“To put him to death. To make him pay—pay a thousand times over for that which he; did to my father’s brother and my father’s brother’s wife and for what he would have done to us.” She was very beautiful in this moment, the sunlight glinting on her hair, her eyes liquid, her lips ripe. He said with a certain grey ness:

“This morning I also learned in what manner and after what tortures the Lord Piero’s father died in the dungeon below us—at your father’s bidding, Gemma.”

“That!” she said. “He had slain my grandfather. And you—you know now what the Lord Piero had planned. Me—turned over to Conrad first and then—afterward— Is there aught too terrible, any tortures sufficient for that—that beast?”

He was not entirely clear about it in his own mind. He said, trying to find words for it:

“To kill in battle, yes. To put to death in justice as a fair penalty, yes. If that were your plan for Piero. But to torture a man to death—”

“Piero—I could slice his cursed flesh off from him, slice by slice, with my own hands—and laugh at each scream—and taunt him. Now do you understand?”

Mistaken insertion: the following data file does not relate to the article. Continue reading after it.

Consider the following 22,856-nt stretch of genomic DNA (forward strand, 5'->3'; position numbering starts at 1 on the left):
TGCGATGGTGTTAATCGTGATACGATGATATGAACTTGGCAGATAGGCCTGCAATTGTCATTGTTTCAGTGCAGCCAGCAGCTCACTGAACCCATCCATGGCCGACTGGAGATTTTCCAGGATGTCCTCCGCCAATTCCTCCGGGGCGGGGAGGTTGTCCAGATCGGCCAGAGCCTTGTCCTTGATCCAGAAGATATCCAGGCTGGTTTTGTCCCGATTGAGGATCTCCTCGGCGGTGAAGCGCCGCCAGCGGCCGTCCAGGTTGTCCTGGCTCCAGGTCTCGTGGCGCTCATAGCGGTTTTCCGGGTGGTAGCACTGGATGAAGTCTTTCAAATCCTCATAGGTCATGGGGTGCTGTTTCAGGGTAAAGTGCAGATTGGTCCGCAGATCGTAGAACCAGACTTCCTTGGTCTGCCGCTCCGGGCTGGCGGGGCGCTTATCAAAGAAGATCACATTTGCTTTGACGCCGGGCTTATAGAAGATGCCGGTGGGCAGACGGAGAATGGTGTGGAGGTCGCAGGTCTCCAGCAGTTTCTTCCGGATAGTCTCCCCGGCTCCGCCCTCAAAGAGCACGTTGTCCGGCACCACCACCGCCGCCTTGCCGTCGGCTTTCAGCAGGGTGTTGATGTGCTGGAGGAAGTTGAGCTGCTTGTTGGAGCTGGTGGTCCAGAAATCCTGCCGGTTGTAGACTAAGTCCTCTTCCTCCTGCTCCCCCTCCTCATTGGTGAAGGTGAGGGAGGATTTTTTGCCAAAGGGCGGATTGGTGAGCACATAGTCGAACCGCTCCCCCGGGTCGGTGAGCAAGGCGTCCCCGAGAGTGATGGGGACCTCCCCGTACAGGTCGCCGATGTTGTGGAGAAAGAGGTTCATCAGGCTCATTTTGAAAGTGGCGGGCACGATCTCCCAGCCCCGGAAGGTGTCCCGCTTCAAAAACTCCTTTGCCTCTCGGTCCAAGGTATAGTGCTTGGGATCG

He understood. He said:

“I had a choice, too, Gemma.

Remember? A choice between my own future-—and you—pity for you.”

“You—you had no choice.”

He stared at her. She laughed.

“That escape—’twas planned—my father and I—-every move, every word.”

It was almost clear, now.

“But, look you,” she said, “give but Lord Piero to me—to do with as I will. And then— ” She made a little movement toward him—“Geoffrey.” He turned and walked away.

TT WAS four days later. The Company of the Arrow was moving back through the pass by which, a week earlier, they had poured into the plain of Racetti. Sir John rode in a litter up front. Geoffrey was chivying

along the rearguard. At the last moment he halted his horse and looked back. The valley was peaceful in the sun. The river was a silver ribbon. Up on the isolated crag the battlements of Racetti were clear and bright, and above them, at the back, the blunt fist of the palace keep stood up, uncompromising.

Only a week—but you could not measure experience in terms of time. Only a week—Conrad and Piero and the Lady Gemma. She was a dream that she herself had slain.

There might be other dreams. Geoffrey did not know. He only knew that somehow a man must have certain standards by which to live. He touched his horse with the toe of his boot and rode on into the pass. jy